New High-Speed Soft Robot Design Takes Inspiration from the Cheetah
Denrie Caila Perez posted on May 19, 2020 |
A “bistabile” spine allows a LEAP soft robot to gallop instead of crawl.
A cheetah in motion. (Image by Cara Fuller. Sourced from Unsplash.)
A cheetah in motion. (Image by Cara Fuller. Sourced from Unsplash.)

A team of researchers recently introduced a new, innovative design for soft robot technology. Called “Leveraging Elastic instabilities for Amplified Performance,” or LEAP, this new class of soft robots aims to surpass most existing models’ speed limitations. The research study states that the new design would make way for “next-generation high performance soft robots” that will be more multifunctional and allow for material flexibility. To achieve this, engineers and researchers from various universities took their inspiration from the high-speed cheetah.

“We were inspired by the cheetah to create a type of soft robot that has a spring-powered, ‘bistable’ spine, meaning that the robot has two stable states,” said Jie Yin, one of the study’s lead researchers.

The two states of the cheetah’s bistable spine and the soft robot design that mimics them. (Image courtesy of North Carolina State University.)
The two states of the cheetah’s bistable spine and the soft robot design that mimics them. (Image courtesy of North Carolina State University.)

Yin explained that a cheetah’s speed and power is due to the flexing of its spine. Because the soft robot is designed with a bistable spine, it can easily switch between the two stable states by rapidly “pumping air into the channels that line the soft, silicone robot.” It’s this phenomenon that releases the energy needed for the robot to be able to exert a significant amount of force. The bistable design principle allows the soft robots to rapidly store and release energy in milliseconds. This makes them capable of performing a galloping motion, which is in stark contrast to existing models that have only been capable of crawling—which is what has limited their speed in the first place.

The new soft robots can now quickly traverse steep inclines and initially demanding terrain. Before the LEAP design, the average speed of a soft robot was approximately 0.8 body lengths per second on a flat surface. The new LEAP soft robots are three times faster, reaching speeds up to 2.7 body lengths per second. The researchers have also suggested that this design could be beneficial in swimming applications and could potentially improve the swimming speeds of soft robots.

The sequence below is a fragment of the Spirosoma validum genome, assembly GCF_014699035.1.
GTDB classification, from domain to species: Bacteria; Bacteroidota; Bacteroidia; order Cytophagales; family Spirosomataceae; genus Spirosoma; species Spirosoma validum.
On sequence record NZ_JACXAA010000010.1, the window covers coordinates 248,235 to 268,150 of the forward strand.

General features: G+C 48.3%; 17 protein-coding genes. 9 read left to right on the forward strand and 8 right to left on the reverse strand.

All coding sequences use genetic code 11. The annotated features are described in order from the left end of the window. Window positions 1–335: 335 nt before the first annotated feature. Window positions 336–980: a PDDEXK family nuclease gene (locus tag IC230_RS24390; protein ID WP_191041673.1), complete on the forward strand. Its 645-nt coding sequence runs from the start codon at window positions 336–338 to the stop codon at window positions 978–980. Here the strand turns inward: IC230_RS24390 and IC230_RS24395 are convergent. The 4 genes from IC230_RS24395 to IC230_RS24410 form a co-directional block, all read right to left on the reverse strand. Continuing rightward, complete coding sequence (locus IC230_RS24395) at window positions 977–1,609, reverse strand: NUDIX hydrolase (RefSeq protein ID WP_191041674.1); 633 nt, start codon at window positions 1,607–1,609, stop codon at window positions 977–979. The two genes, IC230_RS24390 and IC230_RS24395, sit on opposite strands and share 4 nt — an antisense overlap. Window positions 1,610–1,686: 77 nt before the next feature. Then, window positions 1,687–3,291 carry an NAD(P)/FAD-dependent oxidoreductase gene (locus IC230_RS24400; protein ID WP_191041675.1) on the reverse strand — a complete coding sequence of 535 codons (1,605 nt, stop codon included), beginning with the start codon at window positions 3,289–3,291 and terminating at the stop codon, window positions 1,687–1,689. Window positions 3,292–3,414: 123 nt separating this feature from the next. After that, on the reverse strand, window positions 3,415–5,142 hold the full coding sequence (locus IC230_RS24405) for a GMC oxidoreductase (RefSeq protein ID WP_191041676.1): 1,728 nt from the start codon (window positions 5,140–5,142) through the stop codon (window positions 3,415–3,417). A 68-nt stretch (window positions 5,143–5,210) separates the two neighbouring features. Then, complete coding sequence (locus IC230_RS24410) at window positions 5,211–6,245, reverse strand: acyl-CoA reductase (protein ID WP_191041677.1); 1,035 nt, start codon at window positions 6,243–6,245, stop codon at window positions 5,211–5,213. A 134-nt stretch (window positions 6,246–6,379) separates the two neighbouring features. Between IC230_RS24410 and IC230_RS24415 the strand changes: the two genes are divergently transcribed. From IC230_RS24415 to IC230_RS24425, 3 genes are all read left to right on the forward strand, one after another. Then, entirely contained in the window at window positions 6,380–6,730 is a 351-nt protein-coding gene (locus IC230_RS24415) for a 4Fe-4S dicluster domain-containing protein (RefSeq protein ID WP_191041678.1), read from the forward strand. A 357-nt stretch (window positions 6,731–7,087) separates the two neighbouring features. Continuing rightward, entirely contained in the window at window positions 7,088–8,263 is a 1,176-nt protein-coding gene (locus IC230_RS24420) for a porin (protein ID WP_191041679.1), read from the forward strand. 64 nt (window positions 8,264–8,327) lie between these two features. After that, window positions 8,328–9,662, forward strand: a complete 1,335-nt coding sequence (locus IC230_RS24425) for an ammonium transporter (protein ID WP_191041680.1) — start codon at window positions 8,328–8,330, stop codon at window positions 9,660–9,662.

When outfitted with fins, the LEAP soft robot performed a fraction better at 0.78 body lengths per second compared to the fastest swimming record of existing models at 0.7 body lengths per second. The team also explored the use of several soft robots working together to perform group tasks such as lifting objects.

“By tuning the force exerted by the robots, we were able to lift objects as delicate as an egg, as well as objects weighing 10 kilograms [22 lb] or more,” shared Yin.

The LEAP design is currently undergoing proof of concept work; however, the researchers are optimistic that it can be significant to other sectors such as search and rescue technology and industrial manufacturing robotics.

The complete research article can be viewed here.

The success of the LEAP project is due to the collective effort of researchers from North Carolina State University, Temple University, Colorado State University, the City University of New York, and NC State. The research was funded by The National Science Foundation.


For more news and stories, check out how artificial muscles give soft robots super strength here.


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